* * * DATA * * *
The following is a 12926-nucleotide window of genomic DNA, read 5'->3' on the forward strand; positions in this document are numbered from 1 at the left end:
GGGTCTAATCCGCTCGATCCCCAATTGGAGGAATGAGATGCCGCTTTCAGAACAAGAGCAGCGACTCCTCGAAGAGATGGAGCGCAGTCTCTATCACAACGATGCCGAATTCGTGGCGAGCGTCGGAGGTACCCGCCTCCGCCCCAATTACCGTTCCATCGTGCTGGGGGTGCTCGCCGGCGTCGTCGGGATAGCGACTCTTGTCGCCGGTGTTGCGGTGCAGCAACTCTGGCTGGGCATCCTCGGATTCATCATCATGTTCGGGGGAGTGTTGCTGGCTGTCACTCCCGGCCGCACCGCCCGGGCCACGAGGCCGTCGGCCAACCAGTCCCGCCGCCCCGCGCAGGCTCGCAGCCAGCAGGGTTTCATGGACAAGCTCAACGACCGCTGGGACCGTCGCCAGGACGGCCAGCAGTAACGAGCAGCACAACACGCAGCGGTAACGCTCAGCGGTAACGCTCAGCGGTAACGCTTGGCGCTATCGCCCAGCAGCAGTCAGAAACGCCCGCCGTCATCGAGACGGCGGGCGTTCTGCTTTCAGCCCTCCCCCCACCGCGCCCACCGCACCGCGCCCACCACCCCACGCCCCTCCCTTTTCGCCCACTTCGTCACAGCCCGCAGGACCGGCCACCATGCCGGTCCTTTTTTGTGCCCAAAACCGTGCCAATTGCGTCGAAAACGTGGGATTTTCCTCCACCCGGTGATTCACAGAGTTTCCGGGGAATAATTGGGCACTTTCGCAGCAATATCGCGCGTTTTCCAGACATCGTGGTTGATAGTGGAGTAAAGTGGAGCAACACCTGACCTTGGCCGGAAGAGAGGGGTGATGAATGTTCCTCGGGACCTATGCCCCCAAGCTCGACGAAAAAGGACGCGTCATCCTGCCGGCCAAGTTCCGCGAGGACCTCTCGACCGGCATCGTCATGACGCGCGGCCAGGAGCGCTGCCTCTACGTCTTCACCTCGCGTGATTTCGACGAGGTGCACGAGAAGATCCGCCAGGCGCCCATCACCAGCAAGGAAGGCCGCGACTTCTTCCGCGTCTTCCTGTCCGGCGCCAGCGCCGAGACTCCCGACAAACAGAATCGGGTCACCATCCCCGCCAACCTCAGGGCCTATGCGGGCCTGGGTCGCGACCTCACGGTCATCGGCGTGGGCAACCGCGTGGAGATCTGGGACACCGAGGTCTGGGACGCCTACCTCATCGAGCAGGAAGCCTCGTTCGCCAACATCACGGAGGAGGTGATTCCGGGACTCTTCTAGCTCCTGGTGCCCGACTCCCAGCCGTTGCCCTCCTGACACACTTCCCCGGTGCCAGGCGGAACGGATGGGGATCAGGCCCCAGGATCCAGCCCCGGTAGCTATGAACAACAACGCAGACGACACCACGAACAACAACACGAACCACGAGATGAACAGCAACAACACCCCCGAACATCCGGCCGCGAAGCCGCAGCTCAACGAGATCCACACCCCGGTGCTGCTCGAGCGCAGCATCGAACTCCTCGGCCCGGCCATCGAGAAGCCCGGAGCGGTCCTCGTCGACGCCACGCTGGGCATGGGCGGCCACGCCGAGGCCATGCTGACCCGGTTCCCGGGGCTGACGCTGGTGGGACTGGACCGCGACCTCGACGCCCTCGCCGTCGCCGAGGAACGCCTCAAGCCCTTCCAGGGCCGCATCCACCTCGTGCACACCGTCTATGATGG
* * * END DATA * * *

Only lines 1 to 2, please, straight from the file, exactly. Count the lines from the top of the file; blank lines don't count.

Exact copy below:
The following is a 12926-nucleotide window of genomic DNA, read 5'->3' on the forward strand; positions in this document are numbered from 1 at the left end:
GGGTCTAATCCGCTCGATCCCCAATTGGAGGAATGAGATGCCGCTTTCAGAACAAGAGCAGCGACTCCTCGAAGAGATGGAGCGCAGTCTCTATCACAACGATGCCGAATTCGTGGCGAGCGTCGGAGGTACCCGCCTCCGCCCCAATTACCGTTCCATCGTGCTGGGGGTGCTCGCCGGCGTCGTCGGGATAGCGACTCTTGTCGCCGGTGTTGCGGTGCAGCAACTCTGGCTGGGCATCCTCGGATTCATCATCATGTTCGGGGGAGTGTTGCTGGCTGTCACTCCCGGCCGCACCGCCCGGGCCACGAGGCCGTCGGCCAACCAGTCCCGCCGCCCCGCGCAGGCTCGCAGCCAGCAGGGTTTCATGGACAAGCTCAACGACCGCTGGGACCGTCGCCAGGACGGCCAGCAGTAACGAGCAGCACAACACGCAGCGGTAACGCTCAGCGGTAACGCTCAGCGGTAACGCTTGGCGCTATCGCCCAGCAGCAGTCAGAAACGCCCGCCGTCATCGAGACGGCGGGCGTTCTGCTTTCAGCCCTCCCCCCACCGCGCCCACCGCACCGCGCCCACCACCCCACGCCCCTCCCTTTTCGCCCACTTCGTCACAGCCCGCAGGACCGGCCACCATGCCGGTCCTTTTTTGTGCCCAAAACCGTGCCAATTGCGTCGAAAACGTGGGATTTTCCTCCACCCGGTGATTCACAGAGTTTCCGGGGAATAATTGGGCACTTTCGCAGCAATATCGCGCGTTTTCCAGACATCGTGGTTGATAGTGGAGTAAAGTGGAGCAACACCTGACCTTGGCCGGAAGAGAGGGGTGATGAATGTTCCTCGGGACCTATGCCCCCAAGCTCGACGAAAAAGGACGCGTCATCCTGCCGGCCAAGTTCCGCGAGGACCTCTCGACCGGCATCGTCATGACGCGCGGCCAGGAGCGCTGCCTCTACGTCTTCACCTCGCGTGATTTCGACGAGGTGCACGAGAAGATCCGCCAGGCGCCCATCACCAGCAAGGAAGGCCGCGACTTCTTCCGCGTCTTCCTGTCCGGCGCCAGCGCCGAGACTCCCGACAAACAGAATCGGGTCACCATCCCCGCCAACCTCAGGGCCTATGCGGGCCTGGGTCGCGACCTCACGGTCATCGGCGTGGGCAACCGCGTGGAGATCTGGGACACCGAGGTCTGGGACGCCTACCTCATCGAGCAGGAAGCCTCGTTCGCCAACATCACGGAGGAGGTGATTCCGGGACTCTTCTAGCTCCTGGTGCCCGACTCCCAGCCGTTGCCCTCCTGACACACTTCCCCGGTGCCAGGCGGAACGGATGGGGATCAGGCCCCAGGATCCAGCCCCGGTAGCTATGAACAACAACGCAGACGACACCACGAACAACAACACGAACCACGAGATGAACAGCAACAACACCCCCGAACATCCGGCCGCGAAGCCGCAGCTCAACGAGATCCACACCCCGGTGCTGCTCGAGCGCAGCATCGAACTCCTCGGCCCGGCCATCGAGAAGCCCGGAGCGGTCCTCGTCGACGCCACGCTGGGCATGGGCGGCCACGCCGAGGCCATGCTGACCCGGTTCCCGGGGCTGACGCTGGTGGGACTGGACCGCGACCTCGACGCCCTCGCCGTCGCCGAGGAACGCCTCAAGCCCTTCCAGGGCCGCATCCACCTCGTGCACACCGTCTATGATGG